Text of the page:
Emlyn Brown, VP, wellbeing, AccorHotels’ luxury and upper upscale brands, described to us the “virtuous circle of profitability” wellbeing could create in a hotel, commenting: “What’s the ROI of wellness and wellbeing? What we do know is that the wellness traveller spends far more on a property than a standard leisure traveller and that makes them a very important guest profile for us. Wellness is also highly attractive—it is a significant pull factor for a guest, it draws them into a property. When you are offering wellness as a chance to offer a personal experience for the guests, you have the chance to delight them—and create return visits.”
In line with trends across the sector, Brown had seen the impact of the pandemic as “a super accelerator for wellness, because what it’s saying to people is that you need to take into control your own personal health and wellbeing and, then, it’s a significant push factor from a mental health and overall stress and lifestyle point of view. The expectation of a guest will be even more focused on their health and wellbeing and I think that the three main areas on how to address that are through nutrition, at the center of a menu, not just on the edge, then the exercise and movement experience, not just in the gym but into the room, into outside events—those type of things will be important—and, thirdly, the mental health and wellbeing. There’s a natural decompress that will happen when a guests comes to a property.”
Despite Brown’s focus being primarily with the luxury sector, where he said, the group saw the majority of its opportunity, “on a broader note, the democratization of wellness and wellbeing is vital. The younger generations—Millennials and Gen Z—are significant proponents in terms of exercise and therefore the opportunity to broaden that across different brands subject to cost, is there. Access to things like great nutrition, access to sports facilities, is becoming more democratized, you’ll see that across our other brands going forward, getting into the midscale brands. Wellness is part of people’s everyday life and it needs to be matched and mirrored.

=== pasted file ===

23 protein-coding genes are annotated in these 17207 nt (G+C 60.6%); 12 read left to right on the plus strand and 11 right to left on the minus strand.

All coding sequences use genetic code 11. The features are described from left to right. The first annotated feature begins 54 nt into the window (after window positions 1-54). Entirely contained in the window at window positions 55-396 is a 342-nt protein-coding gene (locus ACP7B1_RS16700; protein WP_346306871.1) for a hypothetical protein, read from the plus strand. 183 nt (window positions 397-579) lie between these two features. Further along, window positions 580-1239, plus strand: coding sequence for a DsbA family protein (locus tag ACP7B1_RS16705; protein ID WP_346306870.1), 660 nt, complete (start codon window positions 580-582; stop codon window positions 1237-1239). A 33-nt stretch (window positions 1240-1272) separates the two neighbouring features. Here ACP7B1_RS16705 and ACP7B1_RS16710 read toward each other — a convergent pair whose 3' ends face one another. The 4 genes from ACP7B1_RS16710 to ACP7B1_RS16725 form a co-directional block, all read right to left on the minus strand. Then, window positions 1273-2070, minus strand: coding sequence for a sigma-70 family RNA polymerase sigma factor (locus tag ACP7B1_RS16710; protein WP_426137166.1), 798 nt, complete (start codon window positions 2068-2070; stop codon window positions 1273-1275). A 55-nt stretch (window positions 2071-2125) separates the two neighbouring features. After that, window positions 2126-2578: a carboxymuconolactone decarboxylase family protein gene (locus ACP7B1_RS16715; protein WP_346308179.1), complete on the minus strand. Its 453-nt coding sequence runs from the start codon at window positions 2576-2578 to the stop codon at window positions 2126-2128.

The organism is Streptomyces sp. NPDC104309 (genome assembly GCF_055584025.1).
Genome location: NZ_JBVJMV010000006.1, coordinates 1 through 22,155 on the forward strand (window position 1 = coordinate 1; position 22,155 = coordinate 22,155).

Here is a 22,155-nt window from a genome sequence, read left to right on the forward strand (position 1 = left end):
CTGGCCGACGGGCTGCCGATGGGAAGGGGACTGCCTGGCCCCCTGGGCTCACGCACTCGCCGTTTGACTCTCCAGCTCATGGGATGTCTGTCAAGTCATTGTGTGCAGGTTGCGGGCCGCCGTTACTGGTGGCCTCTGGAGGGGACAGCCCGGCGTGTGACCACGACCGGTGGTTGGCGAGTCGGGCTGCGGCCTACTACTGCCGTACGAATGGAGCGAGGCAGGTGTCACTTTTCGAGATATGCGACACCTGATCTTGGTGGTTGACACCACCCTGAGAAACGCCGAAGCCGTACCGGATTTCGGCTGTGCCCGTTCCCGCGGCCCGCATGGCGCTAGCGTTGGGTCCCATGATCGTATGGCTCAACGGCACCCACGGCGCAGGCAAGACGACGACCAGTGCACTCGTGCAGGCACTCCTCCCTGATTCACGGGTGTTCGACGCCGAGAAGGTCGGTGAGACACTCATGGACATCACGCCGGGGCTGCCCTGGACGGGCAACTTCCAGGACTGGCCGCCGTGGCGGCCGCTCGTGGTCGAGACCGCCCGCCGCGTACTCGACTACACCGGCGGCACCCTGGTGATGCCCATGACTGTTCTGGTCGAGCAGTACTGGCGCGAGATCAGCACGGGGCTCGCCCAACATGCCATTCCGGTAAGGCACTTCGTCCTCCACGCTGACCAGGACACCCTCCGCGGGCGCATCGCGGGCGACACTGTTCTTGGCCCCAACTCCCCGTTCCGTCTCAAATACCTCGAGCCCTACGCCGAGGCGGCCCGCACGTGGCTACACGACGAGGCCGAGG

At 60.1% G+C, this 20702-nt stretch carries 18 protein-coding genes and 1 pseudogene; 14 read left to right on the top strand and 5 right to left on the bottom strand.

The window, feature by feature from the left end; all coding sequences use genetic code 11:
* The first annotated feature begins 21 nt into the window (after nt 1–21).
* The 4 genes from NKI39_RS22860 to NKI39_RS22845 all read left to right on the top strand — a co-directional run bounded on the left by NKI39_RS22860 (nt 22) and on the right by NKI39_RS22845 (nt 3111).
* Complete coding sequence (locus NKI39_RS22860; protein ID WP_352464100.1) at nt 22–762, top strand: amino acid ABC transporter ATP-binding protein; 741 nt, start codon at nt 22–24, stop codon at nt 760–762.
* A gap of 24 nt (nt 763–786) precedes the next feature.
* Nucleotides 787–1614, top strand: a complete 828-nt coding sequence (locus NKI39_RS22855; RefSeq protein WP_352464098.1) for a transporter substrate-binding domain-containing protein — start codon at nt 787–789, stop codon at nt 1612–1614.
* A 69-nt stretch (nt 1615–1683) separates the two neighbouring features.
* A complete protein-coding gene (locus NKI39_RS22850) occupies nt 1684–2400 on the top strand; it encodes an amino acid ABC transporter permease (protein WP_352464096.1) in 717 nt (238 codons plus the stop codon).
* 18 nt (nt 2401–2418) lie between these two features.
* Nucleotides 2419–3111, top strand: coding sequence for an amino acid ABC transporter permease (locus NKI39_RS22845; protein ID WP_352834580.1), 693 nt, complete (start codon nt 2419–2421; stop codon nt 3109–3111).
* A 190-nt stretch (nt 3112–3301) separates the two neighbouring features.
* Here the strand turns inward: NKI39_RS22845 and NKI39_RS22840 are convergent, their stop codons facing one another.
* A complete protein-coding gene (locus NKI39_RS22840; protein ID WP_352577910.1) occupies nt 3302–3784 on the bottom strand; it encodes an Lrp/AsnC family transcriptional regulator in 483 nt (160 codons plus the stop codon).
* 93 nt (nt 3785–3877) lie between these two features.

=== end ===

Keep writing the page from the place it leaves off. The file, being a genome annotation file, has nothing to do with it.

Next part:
“We understand that at least three out of four of our guests are making a daily effort to improve their health and wellbeing and that needs to be nourished in terms of the opportunities they have on properties and in terms of the wellness spectrum. What we want to achieve is to be an industry leader in wellness and wellbeing within luxury hospitality and that’s why our department was formed and what it’s focused on.
“Wellness has been around for 2,000 years; it’s not a new element. What we do see is that wellness is an expectation and not a USP, it’s truly in the mainstream, it’s changed the way our guests think, how they consume. Our guests are more sophisticated in terms of their understanding of wellness and wellbeing and what it looks like. It’s now moved into F&B and into room design.
“We have our five pillars of wellness: Nutritional elements, how we design our properties, leveraging our spa, the mindfulness element, and the movement and exercise. Within each of our brands we look at where we’re going to put our focus in terms of attracting that particularly guests; so at Pullman fitness is a significant pull, more than the spa. What you’re doing is creating a song sheet to tailor your offering from.”
This article originally appeared on www.hospitalityinsights.com.